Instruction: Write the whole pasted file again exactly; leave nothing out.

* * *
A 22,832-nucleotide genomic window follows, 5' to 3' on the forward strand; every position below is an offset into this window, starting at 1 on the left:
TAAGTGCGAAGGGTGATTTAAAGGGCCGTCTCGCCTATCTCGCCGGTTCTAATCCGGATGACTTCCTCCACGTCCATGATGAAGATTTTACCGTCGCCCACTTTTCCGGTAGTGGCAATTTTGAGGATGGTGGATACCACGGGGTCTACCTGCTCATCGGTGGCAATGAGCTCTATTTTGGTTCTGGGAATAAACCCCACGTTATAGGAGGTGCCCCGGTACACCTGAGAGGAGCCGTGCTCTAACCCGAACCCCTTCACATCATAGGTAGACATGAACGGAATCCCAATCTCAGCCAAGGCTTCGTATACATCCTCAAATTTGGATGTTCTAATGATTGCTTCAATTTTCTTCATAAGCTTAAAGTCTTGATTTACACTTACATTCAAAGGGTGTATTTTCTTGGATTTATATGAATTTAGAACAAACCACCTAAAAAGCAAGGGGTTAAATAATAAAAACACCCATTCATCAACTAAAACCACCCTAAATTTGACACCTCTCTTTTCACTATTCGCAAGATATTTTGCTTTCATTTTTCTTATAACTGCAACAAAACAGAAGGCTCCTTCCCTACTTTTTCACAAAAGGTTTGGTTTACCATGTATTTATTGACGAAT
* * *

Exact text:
A 22,832-nucleotide genomic window follows, 5' to 3' on the forward strand; every position below is an offset into this window, starting at 1 on the left:
TAAGTGCGAAGGGTGATTTAAAGGGCCGTCTCGCCTATCTCGCCGGTTCTAATCCGGATGACTTCCTCCACGTCCATGATGAAGATTTTACCGTCGCCCACTTTTCCGGTAGTGGCAATTTTGAGGATGGTGGATACCACGGGGTCTACCTGCTCATCGGTGGCAATGAGCTCTATTTTGGTTCTGGGAATAAACCCCACGTTATAGGAGGTGCCCCGGTACACCTGAGAGGAGCCGTGCTCTAACCCGAACCCCTTCACATCATAGGTAGACATGAACGGAATCCCAATCTCAGCCAAGGCTTCGTATACATCCTCAAATTTGGATGTTCTAATGATTGCTTCAATTTTCTTCATAAGCTTAAAGTCTTGATTTACACTTACATTCAAAGGGTGTATTTTCTTGGATTTATATGAATTTAGAACAAACCACCTAAAAAGCAAGGGGTTAAATAATAAAAACACCCATTCATCAACTAAAACCACCCTAAATTTGACACCTCTCTTTTCACTATTCGCAAGATATTTTGCTTTCATTTTTCTTATAACTGCAACAAAACAGAAGGCTCCTTCCCTACTTTTTCACAAAAGGTTTGGTTTACCATGTATTTATTGACGAAT